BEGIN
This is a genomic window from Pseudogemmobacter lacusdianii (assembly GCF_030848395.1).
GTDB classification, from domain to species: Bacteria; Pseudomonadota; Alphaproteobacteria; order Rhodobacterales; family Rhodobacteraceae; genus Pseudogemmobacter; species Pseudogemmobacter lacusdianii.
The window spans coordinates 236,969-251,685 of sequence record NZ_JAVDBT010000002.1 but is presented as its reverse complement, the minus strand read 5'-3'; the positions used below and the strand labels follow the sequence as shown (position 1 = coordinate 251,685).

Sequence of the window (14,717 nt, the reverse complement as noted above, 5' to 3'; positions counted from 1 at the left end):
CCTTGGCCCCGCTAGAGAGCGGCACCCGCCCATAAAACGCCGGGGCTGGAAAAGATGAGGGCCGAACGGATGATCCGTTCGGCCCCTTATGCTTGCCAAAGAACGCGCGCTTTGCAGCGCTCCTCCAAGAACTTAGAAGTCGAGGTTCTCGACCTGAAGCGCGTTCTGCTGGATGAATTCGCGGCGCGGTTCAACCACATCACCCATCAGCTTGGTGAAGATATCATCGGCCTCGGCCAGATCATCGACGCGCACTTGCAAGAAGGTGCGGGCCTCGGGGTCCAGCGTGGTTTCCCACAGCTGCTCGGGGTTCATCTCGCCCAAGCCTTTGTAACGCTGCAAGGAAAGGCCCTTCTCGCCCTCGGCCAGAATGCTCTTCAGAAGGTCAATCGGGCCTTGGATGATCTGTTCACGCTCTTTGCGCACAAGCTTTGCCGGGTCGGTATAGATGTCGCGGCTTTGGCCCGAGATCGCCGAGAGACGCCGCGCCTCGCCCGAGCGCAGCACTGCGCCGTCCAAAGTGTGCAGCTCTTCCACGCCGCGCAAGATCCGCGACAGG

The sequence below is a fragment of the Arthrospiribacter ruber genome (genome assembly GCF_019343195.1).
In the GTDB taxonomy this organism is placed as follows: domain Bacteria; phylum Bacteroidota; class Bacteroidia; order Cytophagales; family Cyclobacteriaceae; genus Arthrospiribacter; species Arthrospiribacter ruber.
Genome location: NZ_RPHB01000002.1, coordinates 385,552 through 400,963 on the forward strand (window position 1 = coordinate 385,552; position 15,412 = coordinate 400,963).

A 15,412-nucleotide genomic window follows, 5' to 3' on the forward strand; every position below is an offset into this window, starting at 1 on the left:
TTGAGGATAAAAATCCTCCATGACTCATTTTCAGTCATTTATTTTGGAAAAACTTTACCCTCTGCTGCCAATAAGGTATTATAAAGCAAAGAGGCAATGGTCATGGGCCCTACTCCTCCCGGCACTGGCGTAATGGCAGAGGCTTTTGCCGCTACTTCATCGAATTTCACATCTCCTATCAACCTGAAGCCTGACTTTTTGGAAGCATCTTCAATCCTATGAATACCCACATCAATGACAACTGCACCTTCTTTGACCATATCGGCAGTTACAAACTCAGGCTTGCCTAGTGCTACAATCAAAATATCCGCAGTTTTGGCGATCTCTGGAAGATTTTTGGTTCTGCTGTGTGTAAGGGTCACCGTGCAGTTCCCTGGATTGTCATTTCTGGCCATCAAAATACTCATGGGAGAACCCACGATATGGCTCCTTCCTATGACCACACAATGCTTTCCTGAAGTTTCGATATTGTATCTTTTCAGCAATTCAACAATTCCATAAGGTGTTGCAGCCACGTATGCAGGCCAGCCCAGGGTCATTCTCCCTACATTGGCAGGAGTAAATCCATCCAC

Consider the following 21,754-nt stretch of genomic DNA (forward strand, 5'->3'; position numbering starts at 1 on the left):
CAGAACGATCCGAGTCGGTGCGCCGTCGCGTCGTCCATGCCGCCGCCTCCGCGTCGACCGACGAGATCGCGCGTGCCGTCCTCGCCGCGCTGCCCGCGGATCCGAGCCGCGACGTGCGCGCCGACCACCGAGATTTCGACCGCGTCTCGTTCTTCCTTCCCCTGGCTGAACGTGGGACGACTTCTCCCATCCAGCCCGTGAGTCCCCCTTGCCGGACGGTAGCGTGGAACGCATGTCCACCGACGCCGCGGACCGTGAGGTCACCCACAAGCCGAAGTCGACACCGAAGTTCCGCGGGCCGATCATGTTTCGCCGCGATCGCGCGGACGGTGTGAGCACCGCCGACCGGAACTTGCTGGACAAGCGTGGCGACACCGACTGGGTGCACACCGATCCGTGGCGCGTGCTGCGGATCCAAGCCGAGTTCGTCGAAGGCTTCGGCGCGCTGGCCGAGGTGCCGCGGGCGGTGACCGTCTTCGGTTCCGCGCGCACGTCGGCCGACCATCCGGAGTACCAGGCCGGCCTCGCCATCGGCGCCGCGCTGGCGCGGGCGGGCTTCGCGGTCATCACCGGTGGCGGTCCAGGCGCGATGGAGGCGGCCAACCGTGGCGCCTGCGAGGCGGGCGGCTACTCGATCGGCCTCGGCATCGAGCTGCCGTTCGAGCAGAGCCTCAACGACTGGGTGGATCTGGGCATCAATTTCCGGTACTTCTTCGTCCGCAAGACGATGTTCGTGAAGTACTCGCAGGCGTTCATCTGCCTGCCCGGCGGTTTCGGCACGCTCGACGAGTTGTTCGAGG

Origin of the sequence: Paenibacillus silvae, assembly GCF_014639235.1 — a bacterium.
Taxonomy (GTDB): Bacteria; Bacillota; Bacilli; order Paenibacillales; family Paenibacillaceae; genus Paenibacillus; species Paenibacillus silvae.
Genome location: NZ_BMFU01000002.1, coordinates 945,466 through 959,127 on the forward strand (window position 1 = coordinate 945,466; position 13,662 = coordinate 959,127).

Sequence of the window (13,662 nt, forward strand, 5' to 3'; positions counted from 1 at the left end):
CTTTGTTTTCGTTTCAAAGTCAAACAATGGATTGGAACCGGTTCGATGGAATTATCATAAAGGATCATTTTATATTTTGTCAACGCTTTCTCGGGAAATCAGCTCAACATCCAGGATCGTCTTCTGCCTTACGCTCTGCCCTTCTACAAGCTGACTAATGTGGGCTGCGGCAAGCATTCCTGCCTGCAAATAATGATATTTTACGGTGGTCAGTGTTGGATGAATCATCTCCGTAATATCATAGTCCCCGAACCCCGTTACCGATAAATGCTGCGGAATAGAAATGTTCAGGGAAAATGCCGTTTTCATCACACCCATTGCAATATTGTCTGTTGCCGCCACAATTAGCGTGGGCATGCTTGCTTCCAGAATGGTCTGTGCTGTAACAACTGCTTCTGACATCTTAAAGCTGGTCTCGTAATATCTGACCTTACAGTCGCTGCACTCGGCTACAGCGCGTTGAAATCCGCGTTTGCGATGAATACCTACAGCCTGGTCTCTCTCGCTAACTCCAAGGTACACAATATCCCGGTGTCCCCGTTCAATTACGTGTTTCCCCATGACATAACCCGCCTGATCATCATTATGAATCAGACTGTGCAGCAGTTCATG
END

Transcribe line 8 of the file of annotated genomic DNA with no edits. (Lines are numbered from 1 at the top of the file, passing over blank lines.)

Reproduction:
Genome location: NZ_RPHB01000002.1, coordinates 385,552 through 400,963 on the forward strand (window position 1 = coordinate 385,552; position 15,412 = coordinate 400,963).